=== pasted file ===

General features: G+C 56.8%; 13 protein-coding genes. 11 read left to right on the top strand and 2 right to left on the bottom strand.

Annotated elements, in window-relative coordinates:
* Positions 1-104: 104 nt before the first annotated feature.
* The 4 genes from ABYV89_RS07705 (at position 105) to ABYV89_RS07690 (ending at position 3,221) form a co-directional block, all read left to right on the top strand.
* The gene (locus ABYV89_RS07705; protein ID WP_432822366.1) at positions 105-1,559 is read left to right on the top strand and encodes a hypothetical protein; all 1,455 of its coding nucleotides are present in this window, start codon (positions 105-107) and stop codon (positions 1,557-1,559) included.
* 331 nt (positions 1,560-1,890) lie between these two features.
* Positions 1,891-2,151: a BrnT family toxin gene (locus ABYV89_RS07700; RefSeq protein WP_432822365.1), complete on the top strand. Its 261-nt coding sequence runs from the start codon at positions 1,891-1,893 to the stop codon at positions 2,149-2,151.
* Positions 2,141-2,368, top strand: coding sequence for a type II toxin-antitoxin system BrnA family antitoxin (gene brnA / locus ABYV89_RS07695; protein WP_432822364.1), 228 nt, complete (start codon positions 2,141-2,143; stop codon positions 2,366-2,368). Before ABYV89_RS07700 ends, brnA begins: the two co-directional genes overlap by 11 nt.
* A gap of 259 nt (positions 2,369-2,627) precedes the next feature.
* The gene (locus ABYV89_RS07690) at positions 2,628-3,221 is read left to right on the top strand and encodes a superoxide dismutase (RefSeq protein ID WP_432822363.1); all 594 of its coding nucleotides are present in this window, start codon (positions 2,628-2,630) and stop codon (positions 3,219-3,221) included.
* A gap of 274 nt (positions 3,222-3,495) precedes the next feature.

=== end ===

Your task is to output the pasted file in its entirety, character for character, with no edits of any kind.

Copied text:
General features: G+C 56.8%; 13 protein-coding genes. 11 read left to right on the top strand and 2 right to left on the bottom strand.

Annotated elements, in window-relative coordinates:
* Positions 1-104: 104 nt before the first annotated feature.
* The 4 genes from ABYV89_RS07705 (at position 105) to ABYV89_RS07690 (ending at position 3,221) form a co-directional block, all read left to right on the top strand.
* The gene (locus ABYV89_RS07705; protein ID WP_432822366.1) at positions 105-1,559 is read left to right on the top strand and encodes a hypothetical protein; all 1,455 of its coding nucleotides are present in this window, start codon (positions 105-107) and stop codon (positions 1,557-1,559) included.
* 331 nt (positions 1,560-1,890) lie between these two features.
* Positions 1,891-2,151: a BrnT family toxin gene (locus ABYV89_RS07700; RefSeq protein WP_432822365.1), complete on the top strand. Its 261-nt coding sequence runs from the start codon at positions 1,891-1,893 to the stop codon at positions 2,149-2,151.
* Positions 2,141-2,368, top strand: coding sequence for a type II toxin-antitoxin system BrnA family antitoxin (gene brnA / locus ABYV89_RS07695; protein WP_432822364.1), 228 nt, complete (start codon positions 2,141-2,143; stop codon positions 2,366-2,368). Before ABYV89_RS07700 ends, brnA begins: the two co-directional genes overlap by 11 nt.
* A gap of 259 nt (positions 2,369-2,627) precedes the next feature.
* The gene (locus ABYV89_RS07690) at positions 2,628-3,221 is read left to right on the top strand and encodes a superoxide dismutase (RefSeq protein ID WP_432822363.1); all 594 of its coding nucleotides are present in this window, start codon (positions 2,628-2,630) and stop codon (positions 3,219-3,221) included.
* A gap of 274 nt (positions 3,222-3,495) precedes the next feature.